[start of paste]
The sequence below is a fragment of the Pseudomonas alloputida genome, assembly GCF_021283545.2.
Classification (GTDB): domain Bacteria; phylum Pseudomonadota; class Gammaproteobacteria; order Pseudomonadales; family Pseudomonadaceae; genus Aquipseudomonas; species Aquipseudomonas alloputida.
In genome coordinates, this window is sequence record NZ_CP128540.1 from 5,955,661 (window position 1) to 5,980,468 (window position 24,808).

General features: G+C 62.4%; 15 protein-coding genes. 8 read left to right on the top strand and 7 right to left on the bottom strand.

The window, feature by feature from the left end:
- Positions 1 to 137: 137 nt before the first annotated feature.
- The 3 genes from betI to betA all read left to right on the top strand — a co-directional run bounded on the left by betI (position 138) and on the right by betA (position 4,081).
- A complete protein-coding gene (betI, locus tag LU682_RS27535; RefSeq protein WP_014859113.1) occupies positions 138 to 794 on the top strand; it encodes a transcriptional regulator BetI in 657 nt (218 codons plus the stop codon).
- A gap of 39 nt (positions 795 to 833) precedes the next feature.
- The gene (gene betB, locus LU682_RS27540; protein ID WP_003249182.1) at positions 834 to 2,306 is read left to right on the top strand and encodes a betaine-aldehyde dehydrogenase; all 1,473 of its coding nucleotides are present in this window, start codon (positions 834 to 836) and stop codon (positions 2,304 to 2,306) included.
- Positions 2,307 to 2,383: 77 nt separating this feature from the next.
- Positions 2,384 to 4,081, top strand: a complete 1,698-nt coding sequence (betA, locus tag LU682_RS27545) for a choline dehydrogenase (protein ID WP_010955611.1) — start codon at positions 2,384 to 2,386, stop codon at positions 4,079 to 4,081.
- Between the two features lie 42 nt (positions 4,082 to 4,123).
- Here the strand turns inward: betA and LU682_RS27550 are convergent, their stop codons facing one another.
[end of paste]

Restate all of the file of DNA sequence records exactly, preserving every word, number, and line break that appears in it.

The sequence below is a fragment of the Pseudomonas alloputida genome, assembly GCF_021283545.2.
Classification (GTDB): domain Bacteria; phylum Pseudomonadota; class Gammaproteobacteria; order Pseudomonadales; family Pseudomonadaceae; genus Aquipseudomonas; species Aquipseudomonas alloputida.
In genome coordinates, this window is sequence record NZ_CP128540.1 from 5,955,661 (window position 1) to 5,980,468 (window position 24,808).

General features: G+C 62.4%; 15 protein-coding genes. 8 read left to right on the top strand and 7 right to left on the bottom strand.

The window, feature by feature from the left end:
- Positions 1 to 137: 137 nt before the first annotated feature.
- The 3 genes from betI to betA all read left to right on the top strand — a co-directional run bounded on the left by betI (position 138) and on the right by betA (position 4,081).
- A complete protein-coding gene (betI, locus tag LU682_RS27535; RefSeq protein WP_014859113.1) occupies positions 138 to 794 on the top strand; it encodes a transcriptional regulator BetI in 657 nt (218 codons plus the stop codon).
- A gap of 39 nt (positions 795 to 833) precedes the next feature.
- The gene (gene betB, locus LU682_RS27540; protein ID WP_003249182.1) at positions 834 to 2,306 is read left to right on the top strand and encodes a betaine-aldehyde dehydrogenase; all 1,473 of its coding nucleotides are present in this window, start codon (positions 834 to 836) and stop codon (positions 2,304 to 2,306) included.
- Positions 2,307 to 2,383: 77 nt separating this feature from the next.
- Positions 2,384 to 4,081, top strand: a complete 1,698-nt coding sequence (betA, locus tag LU682_RS27545) for a choline dehydrogenase (protein ID WP_010955611.1) — start codon at positions 2,384 to 2,386, stop codon at positions 4,079 to 4,081.
- Between the two features lie 42 nt (positions 4,082 to 4,123).
- Here the strand turns inward: betA and LU682_RS27550 are convergent, their stop codons facing one another.